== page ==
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Let's suppose you have two hard-disks:

  • one internal (boots GNU/Linux (Debian));

  • one external (USB).

fdisk -l detects both, but will not tell you which is /dev/sda and which is /dev/sdb. lsusb will tell you there is an external USB device connected, but will not tell you whether it has been mapped to /dev/sda or /dev/sdb.

How can you be get such information from your system?

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up vote 4 down vote accepted
ls -l /sys/class/block/sd?

The sd? entries are symbolic links that show how the disk is connected to the computer. There'll be a /usb in there for a USB disk.

udevadm info -a -n sda

This shows all the identifying information the kernel can get at directly for sda. You'll see how the disk is connected in more detail, e.g. going directly from SUBSYSTEMS=="scsi" to SUBSYSTEMS=="pci", DRIVERS=="ahci" for a SATA disk on an Intel controller, or going from SUBSYSTEMS=="scsi" to SUBSYSTEMS=="usb", DRIVERS=="usb-storage" for an USB disk.

ls -l /dev/disk/by-*

Under /dev/disk/by-*, you can locate disks by hardware attachment (by-path), by some globally unique identifier (by-uuid), by human-chosen label (by-label), or by manufacturer identification (by-id).

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"ls -l /sys/class/block/sd?" is what I was after. Thank you. – Elena Jul 17 '12 at 14:04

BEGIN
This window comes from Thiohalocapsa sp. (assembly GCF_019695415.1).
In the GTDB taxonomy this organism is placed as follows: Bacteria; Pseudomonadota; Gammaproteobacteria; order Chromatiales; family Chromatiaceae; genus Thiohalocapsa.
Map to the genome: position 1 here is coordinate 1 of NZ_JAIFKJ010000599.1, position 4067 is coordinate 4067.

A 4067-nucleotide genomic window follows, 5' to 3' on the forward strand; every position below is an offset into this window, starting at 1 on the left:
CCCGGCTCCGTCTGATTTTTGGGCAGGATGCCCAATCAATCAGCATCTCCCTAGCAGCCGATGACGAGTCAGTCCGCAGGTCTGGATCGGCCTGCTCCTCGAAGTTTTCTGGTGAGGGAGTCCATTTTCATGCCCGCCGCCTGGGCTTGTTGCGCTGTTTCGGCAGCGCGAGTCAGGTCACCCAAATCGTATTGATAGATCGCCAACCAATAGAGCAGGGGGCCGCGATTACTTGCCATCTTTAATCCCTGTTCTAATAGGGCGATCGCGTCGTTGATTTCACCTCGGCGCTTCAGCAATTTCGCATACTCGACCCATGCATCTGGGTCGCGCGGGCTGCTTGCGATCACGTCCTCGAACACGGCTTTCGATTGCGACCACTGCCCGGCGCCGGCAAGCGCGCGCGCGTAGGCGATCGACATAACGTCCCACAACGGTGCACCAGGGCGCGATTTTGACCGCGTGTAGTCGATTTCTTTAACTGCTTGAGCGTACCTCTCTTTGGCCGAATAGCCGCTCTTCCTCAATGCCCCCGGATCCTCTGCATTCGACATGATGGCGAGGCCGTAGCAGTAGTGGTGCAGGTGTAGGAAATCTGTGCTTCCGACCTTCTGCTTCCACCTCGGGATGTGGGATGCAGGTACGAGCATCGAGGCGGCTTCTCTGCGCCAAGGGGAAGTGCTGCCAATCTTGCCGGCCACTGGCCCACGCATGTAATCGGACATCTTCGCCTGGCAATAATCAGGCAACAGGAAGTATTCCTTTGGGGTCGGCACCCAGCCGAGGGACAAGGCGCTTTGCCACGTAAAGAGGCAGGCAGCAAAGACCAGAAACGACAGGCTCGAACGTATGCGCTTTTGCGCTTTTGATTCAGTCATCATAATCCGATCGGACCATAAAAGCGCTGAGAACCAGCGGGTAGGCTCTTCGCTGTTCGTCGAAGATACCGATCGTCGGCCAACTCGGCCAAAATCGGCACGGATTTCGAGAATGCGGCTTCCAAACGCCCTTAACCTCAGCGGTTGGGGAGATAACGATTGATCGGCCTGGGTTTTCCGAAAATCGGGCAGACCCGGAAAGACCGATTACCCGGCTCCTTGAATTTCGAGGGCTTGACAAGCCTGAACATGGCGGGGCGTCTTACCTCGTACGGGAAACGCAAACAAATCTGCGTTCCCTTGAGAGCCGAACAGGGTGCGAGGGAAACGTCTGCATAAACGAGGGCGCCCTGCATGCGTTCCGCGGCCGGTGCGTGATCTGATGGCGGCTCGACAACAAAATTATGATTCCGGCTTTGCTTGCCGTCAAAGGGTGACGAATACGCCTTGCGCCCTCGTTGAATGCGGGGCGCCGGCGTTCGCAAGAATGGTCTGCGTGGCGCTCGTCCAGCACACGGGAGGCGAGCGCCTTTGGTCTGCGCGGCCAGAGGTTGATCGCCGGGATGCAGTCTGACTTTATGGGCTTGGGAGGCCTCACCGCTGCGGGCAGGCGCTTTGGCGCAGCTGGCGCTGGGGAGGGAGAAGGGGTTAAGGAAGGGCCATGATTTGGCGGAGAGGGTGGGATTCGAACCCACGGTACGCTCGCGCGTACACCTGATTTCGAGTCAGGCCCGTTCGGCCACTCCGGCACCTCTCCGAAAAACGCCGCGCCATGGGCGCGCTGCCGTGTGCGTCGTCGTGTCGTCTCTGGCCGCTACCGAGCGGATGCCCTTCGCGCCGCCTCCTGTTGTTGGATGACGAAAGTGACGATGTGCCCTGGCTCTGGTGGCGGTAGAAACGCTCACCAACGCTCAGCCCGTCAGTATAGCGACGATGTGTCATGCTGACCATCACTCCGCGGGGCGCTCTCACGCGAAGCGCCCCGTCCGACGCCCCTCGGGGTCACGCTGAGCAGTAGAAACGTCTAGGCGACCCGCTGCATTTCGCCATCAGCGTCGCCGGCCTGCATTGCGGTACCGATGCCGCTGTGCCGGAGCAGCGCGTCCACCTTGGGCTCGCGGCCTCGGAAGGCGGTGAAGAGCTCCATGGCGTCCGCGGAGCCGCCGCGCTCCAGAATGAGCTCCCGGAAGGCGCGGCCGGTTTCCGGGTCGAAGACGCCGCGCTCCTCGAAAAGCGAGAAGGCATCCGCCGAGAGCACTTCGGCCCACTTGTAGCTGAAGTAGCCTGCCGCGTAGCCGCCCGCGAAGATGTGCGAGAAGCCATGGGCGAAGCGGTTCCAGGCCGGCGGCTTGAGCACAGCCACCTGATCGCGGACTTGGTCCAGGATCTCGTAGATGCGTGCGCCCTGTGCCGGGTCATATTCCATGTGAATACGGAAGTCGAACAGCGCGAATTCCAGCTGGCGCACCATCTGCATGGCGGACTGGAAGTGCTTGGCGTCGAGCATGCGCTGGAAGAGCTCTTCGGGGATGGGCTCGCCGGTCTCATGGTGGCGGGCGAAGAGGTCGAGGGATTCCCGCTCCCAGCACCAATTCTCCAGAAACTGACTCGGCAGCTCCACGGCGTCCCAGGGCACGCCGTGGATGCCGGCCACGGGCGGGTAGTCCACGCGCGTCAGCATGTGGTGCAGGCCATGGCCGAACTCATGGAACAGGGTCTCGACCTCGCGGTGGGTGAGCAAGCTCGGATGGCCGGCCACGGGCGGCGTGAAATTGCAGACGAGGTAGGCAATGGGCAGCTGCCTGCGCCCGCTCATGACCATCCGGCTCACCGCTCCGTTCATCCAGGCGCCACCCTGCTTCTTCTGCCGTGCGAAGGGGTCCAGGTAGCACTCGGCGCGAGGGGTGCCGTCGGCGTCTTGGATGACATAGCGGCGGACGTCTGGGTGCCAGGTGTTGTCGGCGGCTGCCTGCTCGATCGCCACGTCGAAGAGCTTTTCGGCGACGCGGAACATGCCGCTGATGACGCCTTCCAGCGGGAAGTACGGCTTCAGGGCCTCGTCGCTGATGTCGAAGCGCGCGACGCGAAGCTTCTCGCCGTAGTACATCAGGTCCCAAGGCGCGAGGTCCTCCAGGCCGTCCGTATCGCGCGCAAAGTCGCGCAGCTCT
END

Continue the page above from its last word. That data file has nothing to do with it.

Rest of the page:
I'm not sure of the best answer, but here are some ideas:

You can look at /sys/class/block/sdX/device/model to get the make/model information reported by the device. For example:

cat /sys/class/block/sda/device/model 

This by itself might be enough to identify which one is your external and which one is your internal device. You can look at the output from dmesg, which for USB devices will include something like:

[ 2073.412999] scsi12 : usb-storage 2-1.8:1.0

This identifies identifies SCSI bus 12 as a USB storage bus. We can then look for SCSI devices on bus 12:

# dmesg | grep scsi12
[ 2074.488651] sd 12:0:0:0: Attached scsi generic sg6 type 0
[ 2076.592154] sd 12:0:0:0: [sdf] 30481152 512-byte logical blocks: (15.6 GB/14.5 GiB)
[ 2076.592639] sd 12:0:0:0: [sdf] Write Protect is off
[ 2076.592645] sd 12:0:0:0: [sdf] Mode Sense: 23 00 00 00
[ 2076.593142] sd 12:0:0:0: [sdf] No Caching mode page present
[ 2076.593147] sd 12:0:0:0: [sdf] Assuming drive cache: write through
[ 2076.596270] sd 12:0:0:0: [sdf] No Caching mode page present
[ 2076.596276] sd 12:0:0:0: [sdf] Assuming drive cache: write through
[ 2076.619078] sd 12:0:0:0: [sdf] No Caching mode page present
[ 2076.619084] sd 12:0:0:0: [sdf] Assuming drive cache: write through
[ 2076.619088] sd 12:0:0:0: [sdf] Attached SCSI removable disk
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On my Debian box (now on Lubuntu), I often used to use testdisk -l (read: 'minus small L') for this purpose. I am aware that not every distro has testdisk (a well-known recovery tool) pre-installed, but most ought to have it.

Another great tool which I learned not long ago is lsblk: